- Optional for the lessee;
- Meant to reimburse the lessor for project costs in bringing the property into existence; and
- Reduced the lessee’s future rents.
The payment, therefore, represented payment of the lessor’s expenses, the court said, and constitutes rent without the need to inquire into the parties’ intent.
The Tax Court conceded that situations could arise where an improvement made by a lessee is not intended to compensate a lessor. Indeed, an improvement could be worthless or even detrimental to the lessor.
In those circumstances, the parties’ intent should determine whether it is rent. Talecris made no leasehold improvements, though; rather, it exercised its option to make a payment to reduce the amount of project costs for purposes of calculating annual rent.
Proceed with Caution
The proper reporting of rental income to the IRS is not always as straightforward as it may seem as the IRS’s definition of rental income can extend further than lessors might expect. A lessor’s misunderstanding of what constitutes rental income could prove costly.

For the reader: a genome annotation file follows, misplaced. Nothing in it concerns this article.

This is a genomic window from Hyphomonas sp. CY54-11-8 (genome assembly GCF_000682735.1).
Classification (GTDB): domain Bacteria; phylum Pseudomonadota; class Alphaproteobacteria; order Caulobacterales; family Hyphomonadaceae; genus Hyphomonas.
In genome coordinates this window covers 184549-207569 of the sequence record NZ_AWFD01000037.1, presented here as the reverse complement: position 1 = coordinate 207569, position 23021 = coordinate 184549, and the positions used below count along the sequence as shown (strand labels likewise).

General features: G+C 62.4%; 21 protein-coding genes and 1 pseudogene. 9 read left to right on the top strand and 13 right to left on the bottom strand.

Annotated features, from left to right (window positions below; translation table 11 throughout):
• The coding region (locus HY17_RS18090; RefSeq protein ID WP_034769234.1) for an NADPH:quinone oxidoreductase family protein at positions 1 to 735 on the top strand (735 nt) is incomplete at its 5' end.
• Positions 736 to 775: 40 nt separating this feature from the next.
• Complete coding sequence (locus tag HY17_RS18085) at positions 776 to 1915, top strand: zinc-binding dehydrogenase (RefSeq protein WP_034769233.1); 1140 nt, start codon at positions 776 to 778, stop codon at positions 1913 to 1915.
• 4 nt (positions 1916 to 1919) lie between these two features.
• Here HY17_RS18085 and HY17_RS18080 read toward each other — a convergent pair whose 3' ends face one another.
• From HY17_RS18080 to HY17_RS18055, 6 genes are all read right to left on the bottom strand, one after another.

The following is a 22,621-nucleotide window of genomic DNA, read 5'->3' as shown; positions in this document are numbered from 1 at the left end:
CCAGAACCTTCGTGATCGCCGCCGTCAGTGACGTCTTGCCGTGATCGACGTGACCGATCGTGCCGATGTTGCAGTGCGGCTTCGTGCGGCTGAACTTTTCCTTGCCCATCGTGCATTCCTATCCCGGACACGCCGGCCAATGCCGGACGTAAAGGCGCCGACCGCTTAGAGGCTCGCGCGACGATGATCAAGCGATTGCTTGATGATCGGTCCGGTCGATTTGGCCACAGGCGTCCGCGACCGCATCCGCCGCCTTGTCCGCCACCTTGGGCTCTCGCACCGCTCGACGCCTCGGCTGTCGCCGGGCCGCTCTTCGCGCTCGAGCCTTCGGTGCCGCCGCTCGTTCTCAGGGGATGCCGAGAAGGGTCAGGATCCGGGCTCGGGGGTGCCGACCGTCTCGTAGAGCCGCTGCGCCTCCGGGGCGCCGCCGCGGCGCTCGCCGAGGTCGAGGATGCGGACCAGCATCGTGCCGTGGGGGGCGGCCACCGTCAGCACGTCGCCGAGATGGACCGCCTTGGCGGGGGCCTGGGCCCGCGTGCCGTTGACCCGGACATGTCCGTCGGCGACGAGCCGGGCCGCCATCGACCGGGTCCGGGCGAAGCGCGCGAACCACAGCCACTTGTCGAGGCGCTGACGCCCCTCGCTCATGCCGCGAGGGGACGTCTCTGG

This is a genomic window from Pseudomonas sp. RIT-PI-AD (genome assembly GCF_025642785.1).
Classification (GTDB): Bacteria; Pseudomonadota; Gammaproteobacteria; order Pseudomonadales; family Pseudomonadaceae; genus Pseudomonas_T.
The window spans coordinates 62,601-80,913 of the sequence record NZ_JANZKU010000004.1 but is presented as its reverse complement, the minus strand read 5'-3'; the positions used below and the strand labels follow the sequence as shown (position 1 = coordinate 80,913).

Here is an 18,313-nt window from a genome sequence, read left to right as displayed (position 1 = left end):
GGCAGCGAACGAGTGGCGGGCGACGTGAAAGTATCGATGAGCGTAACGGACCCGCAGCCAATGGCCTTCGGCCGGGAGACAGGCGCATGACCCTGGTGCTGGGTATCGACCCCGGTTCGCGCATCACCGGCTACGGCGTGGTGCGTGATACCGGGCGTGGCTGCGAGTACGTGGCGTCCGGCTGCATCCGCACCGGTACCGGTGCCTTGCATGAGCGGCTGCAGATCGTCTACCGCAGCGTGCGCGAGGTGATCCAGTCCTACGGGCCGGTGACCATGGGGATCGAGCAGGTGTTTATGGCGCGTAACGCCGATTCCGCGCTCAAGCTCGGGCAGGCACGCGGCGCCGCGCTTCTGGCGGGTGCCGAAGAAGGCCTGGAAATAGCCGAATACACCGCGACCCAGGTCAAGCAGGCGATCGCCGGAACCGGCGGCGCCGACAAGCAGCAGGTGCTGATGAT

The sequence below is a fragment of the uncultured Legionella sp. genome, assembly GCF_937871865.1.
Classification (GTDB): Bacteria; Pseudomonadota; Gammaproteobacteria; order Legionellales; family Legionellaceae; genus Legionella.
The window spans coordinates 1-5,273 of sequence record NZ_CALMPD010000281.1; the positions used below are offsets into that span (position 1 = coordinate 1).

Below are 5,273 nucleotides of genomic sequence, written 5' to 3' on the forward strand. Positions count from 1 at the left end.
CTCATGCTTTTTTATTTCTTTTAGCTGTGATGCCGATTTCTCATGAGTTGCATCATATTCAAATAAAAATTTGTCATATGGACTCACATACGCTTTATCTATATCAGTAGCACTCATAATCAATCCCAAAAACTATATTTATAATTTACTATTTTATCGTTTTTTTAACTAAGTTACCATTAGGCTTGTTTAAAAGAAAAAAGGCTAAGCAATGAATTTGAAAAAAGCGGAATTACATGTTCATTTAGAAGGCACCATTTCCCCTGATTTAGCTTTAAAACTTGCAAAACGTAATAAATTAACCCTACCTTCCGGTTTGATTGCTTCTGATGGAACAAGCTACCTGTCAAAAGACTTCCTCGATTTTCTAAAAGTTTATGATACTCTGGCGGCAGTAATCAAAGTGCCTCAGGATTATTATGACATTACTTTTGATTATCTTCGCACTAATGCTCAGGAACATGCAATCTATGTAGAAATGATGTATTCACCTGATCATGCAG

An Additional Note: Court Upholds $58,000 Accuracy-Related Penalty Against Lessor
The taxpayers in Stough v. Commissioner ended up shouldering a hefty accuracy-related penalty for their tax return mistakes. The IRC imposes a 20% penalty on any part of an underpayment attributable to a substantial understatement of income tax. A substantial understatement occurs if the amount of understatement for the taxable year exceeds the greater of 10% of the tax required to be shown on the return or $5,000. The penalty does not apply if the taxpayers had reasonable cause for their position and acted in good faith.
In Stough, the Tax Court rejected the taxpayers’ argument that they had reasonable cause because they had relied on the advice of their CPA. It stated that unconditional reliance on a tax return preparer does not by itself constitute reasonable reliance in good faith — taxpayers have a duty to read their returns. Because they chose not to adequately review their tax return, the taxpayers were liable for the penalty.